Related Posts by Tags
Before you get your hopes up, I’d like to clarify that this is not a guide on how to speak Swahili. As great as that would be, I’m not exactly qualified to teach it yet. I am getting an idea of how best to go about learning it though.
Know the Big Three
First, it helps to know the Big Three:
- How are you? – Habari
- Fine – Nzuri
- Thank You – Asante
These are the essential phrases to break the ice in any language, I think. And they should be easy to memorize since they are used so often.
My only problem with this step is that I have a bad habit of combining “Habari” with “Karibu,” which is Swa for “you’re welcome.” It often comes out “Ha-ribu,” and is met with very confused looks.
Unfortunately, a friend recently informed me that the word haribu does exist in Swahili, and it means “to destroy.” Oops!
Once you can exchange these three key phrases with a Kenyan, and say it with a smile, then you’ve most likely convinced them that you know a lot of Swahili for a Mzungu, or at least that you want to learn more.
Next, a real student of Swahili must ask questions. Once you’ve found a patient teacher, don’t stop asking!
How do you say “it’s hot?” What do you call this food? Can you say that slower?…I mean A LOT slower?
Sometimes it takes Kenyans a minute to think of the translation. Even if they are fluent in both languages, equivalents don’t always exist. I’ve seen people consult with others for several minutes before telling me how they would say simple things like “good luck.”
Write down the answers!
Then be sure to write down the answers they give. I can repeat a series of syllables as soon as I hear them, but I’ll forget them immediately if I don’t see it in writing. And if your teacher just can’t seem to slow down, I always resort to having them spell it out.
Use what you know
Next, use what you know. It’s comfortable to speak English here since almost everyone will be sure to understand you, but pulling out some Swahili will always make the conversation more fun…at least more entertaining for your listeners.
For this step, children are a must! They are the best to practice with since they never get tired of hearing our funny accents, and they speak more simply, too. Visiting the kids of Huruma slum helped me learn questions like “what’s your name?” really quickly.
Get a Swahili language book
At this point, a Teach Yourself Swahili book, or something similar, is essential for understanding the grammar – and you need that to get deeper into the language.
Or you can use it for other purposes. One of my favorite things to do is to find a random word in the glossary, and throw it in a sentence. “Hey look at the mdudu!”… look at that bug! Your friends will wonder where you ever learned what an mdudu is.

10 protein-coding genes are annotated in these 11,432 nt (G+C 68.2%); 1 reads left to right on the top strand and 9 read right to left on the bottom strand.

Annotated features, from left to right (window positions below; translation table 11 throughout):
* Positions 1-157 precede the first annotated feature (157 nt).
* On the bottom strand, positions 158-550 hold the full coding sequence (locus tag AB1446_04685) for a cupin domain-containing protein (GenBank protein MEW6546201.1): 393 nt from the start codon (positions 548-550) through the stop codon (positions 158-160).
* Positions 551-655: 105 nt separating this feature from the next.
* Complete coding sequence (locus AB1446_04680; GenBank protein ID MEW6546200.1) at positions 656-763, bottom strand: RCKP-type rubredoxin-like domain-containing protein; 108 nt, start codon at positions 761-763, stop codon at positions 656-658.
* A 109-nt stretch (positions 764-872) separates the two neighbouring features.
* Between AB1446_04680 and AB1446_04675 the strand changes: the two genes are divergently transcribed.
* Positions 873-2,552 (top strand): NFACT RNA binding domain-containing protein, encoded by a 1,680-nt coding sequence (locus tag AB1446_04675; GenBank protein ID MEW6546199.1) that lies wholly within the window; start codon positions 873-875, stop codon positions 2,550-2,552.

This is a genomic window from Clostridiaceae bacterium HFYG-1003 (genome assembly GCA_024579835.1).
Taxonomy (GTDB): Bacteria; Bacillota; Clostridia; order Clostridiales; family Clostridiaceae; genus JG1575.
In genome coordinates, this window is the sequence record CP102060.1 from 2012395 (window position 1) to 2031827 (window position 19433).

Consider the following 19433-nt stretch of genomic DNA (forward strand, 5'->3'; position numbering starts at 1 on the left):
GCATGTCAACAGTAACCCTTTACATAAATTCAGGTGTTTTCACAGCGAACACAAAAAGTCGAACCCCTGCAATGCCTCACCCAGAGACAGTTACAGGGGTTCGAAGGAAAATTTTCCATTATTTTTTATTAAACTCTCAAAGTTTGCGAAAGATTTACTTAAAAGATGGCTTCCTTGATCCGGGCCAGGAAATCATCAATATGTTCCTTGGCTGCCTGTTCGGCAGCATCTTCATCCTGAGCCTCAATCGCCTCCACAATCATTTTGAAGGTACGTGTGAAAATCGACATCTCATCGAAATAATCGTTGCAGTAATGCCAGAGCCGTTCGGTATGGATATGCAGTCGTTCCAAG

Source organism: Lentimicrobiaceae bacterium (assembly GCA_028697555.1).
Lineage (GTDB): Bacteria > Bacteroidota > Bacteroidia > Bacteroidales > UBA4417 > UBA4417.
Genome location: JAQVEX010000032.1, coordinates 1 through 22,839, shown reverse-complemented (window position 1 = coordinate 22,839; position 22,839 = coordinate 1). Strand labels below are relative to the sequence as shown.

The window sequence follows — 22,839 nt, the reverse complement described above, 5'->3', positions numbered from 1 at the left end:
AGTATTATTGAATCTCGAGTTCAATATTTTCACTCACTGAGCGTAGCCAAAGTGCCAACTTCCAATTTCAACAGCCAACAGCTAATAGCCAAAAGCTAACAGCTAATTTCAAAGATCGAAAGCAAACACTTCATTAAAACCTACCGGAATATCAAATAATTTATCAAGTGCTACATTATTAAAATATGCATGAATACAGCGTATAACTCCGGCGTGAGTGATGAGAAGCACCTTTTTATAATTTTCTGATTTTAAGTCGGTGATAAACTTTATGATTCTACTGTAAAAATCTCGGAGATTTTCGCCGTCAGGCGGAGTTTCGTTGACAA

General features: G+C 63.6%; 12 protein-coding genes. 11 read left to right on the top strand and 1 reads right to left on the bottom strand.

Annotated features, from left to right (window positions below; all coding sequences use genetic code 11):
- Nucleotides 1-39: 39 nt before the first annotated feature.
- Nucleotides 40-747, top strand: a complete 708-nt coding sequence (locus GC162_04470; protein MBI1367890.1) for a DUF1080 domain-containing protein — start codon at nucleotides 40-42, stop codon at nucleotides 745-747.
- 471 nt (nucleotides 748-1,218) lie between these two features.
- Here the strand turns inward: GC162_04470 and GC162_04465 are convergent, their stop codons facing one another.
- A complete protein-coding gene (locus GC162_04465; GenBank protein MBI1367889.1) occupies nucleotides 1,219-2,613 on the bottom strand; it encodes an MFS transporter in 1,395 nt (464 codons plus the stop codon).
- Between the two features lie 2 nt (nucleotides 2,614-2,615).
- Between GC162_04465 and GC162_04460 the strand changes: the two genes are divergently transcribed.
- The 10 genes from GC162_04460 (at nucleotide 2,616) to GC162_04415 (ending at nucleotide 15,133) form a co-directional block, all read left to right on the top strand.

Be ready to laugh!
The final tip is a no-brainer: be ready to laugh.
When I begin using Swahili with someone, it’s guaranteed that the conversation will progress beyond the point that I can comprehend…whomever I’m talking with will begin to rattle off a whole paragraph of complicated new words.
In this scenario, you can smile and nod, but the danger here is that you have no idea what you might have just agreed to! I usually just decide to laugh it off and let them know how lost I am.
For example, I was recently with a group of women who were speaking a mix of “Swa” and Kikuyu. At one point they all looked at me and broke out in laughter. Later I was told they were joking about the dowry price I might fetch if they were to marry me off to any eligible bachelors they might know. So don’t nod your head to everything people say – you could walk away with a husband!
For your viewing pleasure, here I am learning Swahili from James!
Hopefully following this advice will have you well on your way to communicating with people all over Kenya, and East Africa in general.
But just to keep you humble, you should be warned that there is also ever-evolving slang language called Sheng that Nairobians use all the time. Originating in the rougher neighborhoods of the city, it is so different from official Swahili that younger generations use it as a code language when they want to keep their parents in the dark. When Shang phrases become too mainstream, they just invent new words.
I’ll let you know when I find a book on Sheng, but for the mean time, Heri na fanaka kwa Kiswahili…good luck with Swahili!
About the Author: Jessica Shewan is a journalist with World Next Door. She graduated in 2009 from The University of Evansville with a bachelor's degree in History. She loves making new international friends and is passionate about seeing the global church pursue justice and peace!